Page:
Chapter 7: Modeling a non-growing economy: an autobiographical note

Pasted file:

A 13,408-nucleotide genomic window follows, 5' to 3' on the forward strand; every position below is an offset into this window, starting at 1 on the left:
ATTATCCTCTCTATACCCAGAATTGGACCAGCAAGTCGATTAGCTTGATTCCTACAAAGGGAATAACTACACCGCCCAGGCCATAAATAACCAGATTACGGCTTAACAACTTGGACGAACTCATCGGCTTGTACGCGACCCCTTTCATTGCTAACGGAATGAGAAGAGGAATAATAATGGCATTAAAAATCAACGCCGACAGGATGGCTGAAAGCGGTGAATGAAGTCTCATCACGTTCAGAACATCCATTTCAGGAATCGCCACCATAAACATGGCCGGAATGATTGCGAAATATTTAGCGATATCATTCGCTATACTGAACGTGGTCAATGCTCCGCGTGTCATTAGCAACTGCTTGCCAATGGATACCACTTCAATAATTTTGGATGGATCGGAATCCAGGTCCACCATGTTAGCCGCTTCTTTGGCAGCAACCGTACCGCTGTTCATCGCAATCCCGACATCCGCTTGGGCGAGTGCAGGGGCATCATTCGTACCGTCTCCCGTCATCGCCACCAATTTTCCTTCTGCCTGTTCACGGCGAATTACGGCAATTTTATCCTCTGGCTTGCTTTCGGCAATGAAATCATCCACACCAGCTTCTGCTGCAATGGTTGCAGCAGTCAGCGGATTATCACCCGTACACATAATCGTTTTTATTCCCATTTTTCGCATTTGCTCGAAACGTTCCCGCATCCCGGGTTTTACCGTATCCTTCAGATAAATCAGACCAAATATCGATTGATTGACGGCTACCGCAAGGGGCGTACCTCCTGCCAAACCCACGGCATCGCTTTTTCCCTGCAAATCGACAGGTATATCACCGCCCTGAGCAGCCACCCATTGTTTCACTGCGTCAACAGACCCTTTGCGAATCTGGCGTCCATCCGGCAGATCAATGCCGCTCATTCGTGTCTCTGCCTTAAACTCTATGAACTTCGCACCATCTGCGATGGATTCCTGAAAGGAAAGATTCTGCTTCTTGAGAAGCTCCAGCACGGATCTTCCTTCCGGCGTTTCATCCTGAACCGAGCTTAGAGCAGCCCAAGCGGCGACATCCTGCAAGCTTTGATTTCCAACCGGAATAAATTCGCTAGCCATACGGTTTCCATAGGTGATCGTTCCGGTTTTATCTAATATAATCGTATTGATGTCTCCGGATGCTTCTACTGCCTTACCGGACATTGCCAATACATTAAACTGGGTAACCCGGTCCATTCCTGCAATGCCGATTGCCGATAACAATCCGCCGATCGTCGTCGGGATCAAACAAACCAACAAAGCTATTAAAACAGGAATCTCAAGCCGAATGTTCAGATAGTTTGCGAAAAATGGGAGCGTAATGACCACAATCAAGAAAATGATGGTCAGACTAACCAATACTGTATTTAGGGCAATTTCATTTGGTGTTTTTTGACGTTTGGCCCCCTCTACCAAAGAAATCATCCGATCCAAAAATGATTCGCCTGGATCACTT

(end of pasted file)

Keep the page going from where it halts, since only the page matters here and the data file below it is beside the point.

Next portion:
The 1960s stand out for many reasons. The coming of age of the post-World War II baby boomers had a remarkable influence on music and politics, both of which thrived on university campuses around the world, especially in the West. Keynesianism, as represented in textbooks such as Samuelson’s ubiquitous Economics, dominated macroeconomics and came to rival microeconomics for popularity in the degree programs offered in departments of economics. I was a student of economics in those days, enjoying a first class training in the subject at universities in the UK and Canada. When the time came to choose a topic for my doctoral dissertation, I resisted the fashion of the day, which was to run regressions using the newly available power of IBM mainframe computers. Instead I sought to understand the relationships between economies and the social and natural systems in which they are embedded. This required a different perspective on economics rather than statistical testing of hypothesized relationships drawn from economic theory. My dissertation was published as a book (Victor, 1972), the second paragraph of which begins: ‘Taking the view, then, that economic activity is a part of human society, and that in turn, society itself is only a subset of the phenomena that constitute the universe, the focus of this study will be the connections between human society and the rest of the universe that are attributable to economic activity’ (ibid.: 17–18).
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